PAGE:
Tuesday, April 09, 2013

Newman: Paranoia rampant in Missouri House

(In her latest report, Rep. Stacey Newman, D-St. Louis, appears to be writing an outlandish satire on government gone wrong. Instead, she is simply reporting what is going on in Jefferson City on the taxpayers' dime.)
You might have thought the Missouri House was seriously considering job proposals or Medicaid expansion.  Instead, this past week we have been focusing on the following. 
It’s clear that extremists in the Speaker’s office are in charge -  you decide!  If nothing else, we are keeping Huffington Post reporters in business, providing
a wealth of copy from Missouri.
 Last week we debated HB46 on the floor, sponsored by Rep. Casey Guernsey (G-Bethany) regarding the use of unmanned aircraft surveillance in Missouri.  His bill would bar warrant-less surveillance via manned or unmanned aircraft. It also would require journalists to seek permission from property owners before using unmanned aircraft, and private organizations or state agencies would have to seek permission for any aircraft surveillance. 
 Rep. Guernsey mentioned during debate that he filed the bill to protect corporate farms in response to the Environmental Protection Agency’s alleged use of drones in Nebraska and Iowa. But according to the Washington Post, the EPA never used drones. Instead, the agency has relied on small, manned aircraft to look for clean-water violations.  However he said on the House floor that “ the government has shown a willingness and capability to actually spy on citizens.”
 Opponents argued this legislation goes too far and has severe impacts on law enforcement surveillance and research at University of Missouri.  It was obvious HB46 was designed to protect corporate farms from attempts to expose their suspected wrongdoing
 I voted NO – as did every Minority member and a few others.  It passed by a vote of 87-66.
 Monday we debated HB42, sponsored by Rep. Lyle Rowland (R-Branson) which would regulate certain policies which might affect property owners.
 Specifically HB42 deals with Agenda 21, a non-binding action plan regarding sustainable development adopted by the United Nations in 1992.
 The conversation on the floor quickly turned to “Space Aliens”.  Really.  And how Agenda 21 must might affect housing developments in the Ozarks.  Really. 
 A piece of the floor debate below - courtesy of the St. Louis Post Dispatch:
 "Agenda 21, a lot of people think it is a conspiracy theory, but it is a real book," stated Rep. Scott Fitzpatrick (R-Shell Knob).  House Minority Leader Jacob Hummel (D-St. Louis) questioned how the state could ban something that is not law. "Do you think we should waste time on a mythical thing?" Hummel asked Fitzpatrick.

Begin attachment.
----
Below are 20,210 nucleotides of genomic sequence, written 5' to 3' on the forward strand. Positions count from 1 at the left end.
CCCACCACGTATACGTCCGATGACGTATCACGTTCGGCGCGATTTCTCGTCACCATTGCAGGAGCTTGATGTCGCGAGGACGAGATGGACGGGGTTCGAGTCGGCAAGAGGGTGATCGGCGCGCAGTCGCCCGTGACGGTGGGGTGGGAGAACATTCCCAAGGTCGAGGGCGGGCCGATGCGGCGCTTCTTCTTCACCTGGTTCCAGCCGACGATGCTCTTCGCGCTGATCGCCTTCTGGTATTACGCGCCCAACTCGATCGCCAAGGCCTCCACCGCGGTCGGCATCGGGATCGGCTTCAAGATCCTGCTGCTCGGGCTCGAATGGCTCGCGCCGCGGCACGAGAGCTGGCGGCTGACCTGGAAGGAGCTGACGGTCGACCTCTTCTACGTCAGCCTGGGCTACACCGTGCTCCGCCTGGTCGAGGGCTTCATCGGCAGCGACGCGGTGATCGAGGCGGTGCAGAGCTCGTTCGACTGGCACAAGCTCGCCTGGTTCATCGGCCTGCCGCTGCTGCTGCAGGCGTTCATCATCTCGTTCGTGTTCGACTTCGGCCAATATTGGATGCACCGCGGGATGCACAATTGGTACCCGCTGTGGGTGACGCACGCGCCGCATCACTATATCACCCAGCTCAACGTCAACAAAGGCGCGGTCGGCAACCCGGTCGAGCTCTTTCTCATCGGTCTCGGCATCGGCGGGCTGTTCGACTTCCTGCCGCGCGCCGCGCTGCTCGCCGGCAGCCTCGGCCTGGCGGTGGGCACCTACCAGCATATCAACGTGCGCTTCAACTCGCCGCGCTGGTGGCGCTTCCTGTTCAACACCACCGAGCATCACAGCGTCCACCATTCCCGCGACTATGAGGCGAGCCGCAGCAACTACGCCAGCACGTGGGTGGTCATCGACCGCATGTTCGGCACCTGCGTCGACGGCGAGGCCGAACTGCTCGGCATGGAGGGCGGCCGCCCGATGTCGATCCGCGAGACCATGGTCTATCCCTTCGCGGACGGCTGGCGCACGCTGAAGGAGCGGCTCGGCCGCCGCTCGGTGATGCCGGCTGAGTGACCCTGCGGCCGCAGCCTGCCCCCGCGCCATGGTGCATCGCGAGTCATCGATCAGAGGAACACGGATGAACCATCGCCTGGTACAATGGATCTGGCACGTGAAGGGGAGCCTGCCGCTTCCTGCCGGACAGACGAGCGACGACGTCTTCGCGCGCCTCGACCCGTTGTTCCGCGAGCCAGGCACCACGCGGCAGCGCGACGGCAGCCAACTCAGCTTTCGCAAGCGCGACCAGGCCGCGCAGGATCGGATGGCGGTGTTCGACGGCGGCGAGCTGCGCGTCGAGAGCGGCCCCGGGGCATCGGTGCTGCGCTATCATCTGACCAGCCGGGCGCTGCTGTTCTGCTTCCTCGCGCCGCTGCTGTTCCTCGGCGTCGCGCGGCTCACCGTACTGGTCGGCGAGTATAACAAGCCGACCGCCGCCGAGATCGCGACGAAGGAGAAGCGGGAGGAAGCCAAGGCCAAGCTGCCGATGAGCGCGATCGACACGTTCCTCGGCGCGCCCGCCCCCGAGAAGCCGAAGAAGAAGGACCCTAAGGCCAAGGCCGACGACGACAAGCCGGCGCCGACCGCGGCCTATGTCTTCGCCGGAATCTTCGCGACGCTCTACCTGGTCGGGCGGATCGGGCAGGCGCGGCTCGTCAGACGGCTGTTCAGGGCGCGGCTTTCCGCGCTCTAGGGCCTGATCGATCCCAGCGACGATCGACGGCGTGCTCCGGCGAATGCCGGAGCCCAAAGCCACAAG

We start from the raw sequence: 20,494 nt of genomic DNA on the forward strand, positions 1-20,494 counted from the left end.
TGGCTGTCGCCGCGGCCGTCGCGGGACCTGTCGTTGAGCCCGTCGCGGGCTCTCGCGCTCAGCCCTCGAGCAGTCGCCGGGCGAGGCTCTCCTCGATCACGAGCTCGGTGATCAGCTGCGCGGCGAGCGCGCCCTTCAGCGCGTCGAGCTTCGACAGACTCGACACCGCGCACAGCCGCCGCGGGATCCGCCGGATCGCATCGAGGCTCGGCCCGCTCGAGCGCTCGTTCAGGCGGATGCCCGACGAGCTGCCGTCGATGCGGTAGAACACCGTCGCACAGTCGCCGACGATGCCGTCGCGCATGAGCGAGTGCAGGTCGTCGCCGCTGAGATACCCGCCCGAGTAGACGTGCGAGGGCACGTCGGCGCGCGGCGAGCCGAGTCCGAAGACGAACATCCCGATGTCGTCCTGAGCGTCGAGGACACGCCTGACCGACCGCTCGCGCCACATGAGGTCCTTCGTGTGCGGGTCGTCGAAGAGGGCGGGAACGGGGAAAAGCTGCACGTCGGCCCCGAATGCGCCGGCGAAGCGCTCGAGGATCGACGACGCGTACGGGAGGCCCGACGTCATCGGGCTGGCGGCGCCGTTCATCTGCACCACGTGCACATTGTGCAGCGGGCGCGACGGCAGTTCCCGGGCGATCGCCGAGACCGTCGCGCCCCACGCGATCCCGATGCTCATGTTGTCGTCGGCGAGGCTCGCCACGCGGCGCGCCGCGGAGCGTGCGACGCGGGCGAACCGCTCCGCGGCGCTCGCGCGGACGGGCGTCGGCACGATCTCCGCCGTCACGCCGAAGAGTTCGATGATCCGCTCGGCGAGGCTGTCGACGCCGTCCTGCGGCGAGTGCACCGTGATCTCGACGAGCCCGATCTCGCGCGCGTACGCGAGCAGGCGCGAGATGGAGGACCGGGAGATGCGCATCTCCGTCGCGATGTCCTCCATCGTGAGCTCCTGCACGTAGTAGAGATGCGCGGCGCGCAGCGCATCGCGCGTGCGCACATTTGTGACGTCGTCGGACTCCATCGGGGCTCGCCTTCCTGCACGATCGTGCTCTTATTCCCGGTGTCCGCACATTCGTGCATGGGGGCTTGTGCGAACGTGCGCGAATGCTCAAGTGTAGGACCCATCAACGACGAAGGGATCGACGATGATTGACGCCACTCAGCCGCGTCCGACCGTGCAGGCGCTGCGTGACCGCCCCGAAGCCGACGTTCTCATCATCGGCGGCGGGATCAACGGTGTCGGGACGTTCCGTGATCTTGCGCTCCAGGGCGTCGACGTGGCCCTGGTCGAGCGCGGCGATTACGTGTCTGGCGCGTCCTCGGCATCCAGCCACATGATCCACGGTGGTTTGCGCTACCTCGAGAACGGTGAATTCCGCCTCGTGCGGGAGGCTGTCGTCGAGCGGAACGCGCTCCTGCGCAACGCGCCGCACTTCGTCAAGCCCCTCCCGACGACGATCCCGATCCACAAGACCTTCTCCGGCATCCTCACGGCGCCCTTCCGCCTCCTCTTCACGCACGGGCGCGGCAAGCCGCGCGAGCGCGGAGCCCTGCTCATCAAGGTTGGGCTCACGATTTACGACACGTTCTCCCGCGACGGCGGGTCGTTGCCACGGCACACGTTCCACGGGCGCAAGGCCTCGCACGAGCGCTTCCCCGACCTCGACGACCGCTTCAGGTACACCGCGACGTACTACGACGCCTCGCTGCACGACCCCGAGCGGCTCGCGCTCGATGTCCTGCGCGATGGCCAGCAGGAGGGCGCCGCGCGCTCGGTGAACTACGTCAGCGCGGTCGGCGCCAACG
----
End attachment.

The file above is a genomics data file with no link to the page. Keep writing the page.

Fitzpatrick argued that lawmakers "absolutely" should be discussing the bill and that local government executives may try to implement Agenda 21 through executive orders.
 Hummel asked if the state Legislature should consider other bans. "Could we talk about space aliens coming down? That could happen," Hummel said.
 "If you believe space aliens exist, then you are welcome to introduce a bill," Fitzpatrick shouted back.
 Read the Front Page of Huffington Post on HB42 = HERE.
 Read the Front Page AGAIN of Huffington Post on HB42 & 46  = HERE.
 HB42 passed by a vote of 110-40.  I'll let you guess how I voted.
Filmed last night with Andy Kroll of Mother Jones Magazine, Sean Nicholson of Progress Missouri and me - with Huff Post Live host, Jason Soboroff. 
 Rep. Steve Cookson (R-Poplar Bluff) filed HB1040 last week – which contains only one sentence:  “Specifies that school age children of welfare recipients must attend public school at least 90% of the time in order to receive benefits”. 
 There is much in HB1040 that is disturbing from “welfare recipients” (anyone receiving government assistance?) to“must attend public school”  (affecting students on scholarships to private & faith based schools) to “90% of the time” (heaven forbid, a student contracts a lengthy illness, such as Mono).
 It’s obvious that Rep. Cookson has an agenda – again, disturbing for someone who chairs the House Elementary & Secondary Education Committee.  Last year he filed the renowned “Don’t Say Gay Bill”, HB2051, which would prohibit the teaching of sexual orientation in public schools and eliminate any school sponsored Gay Straight Alliance student chapters.

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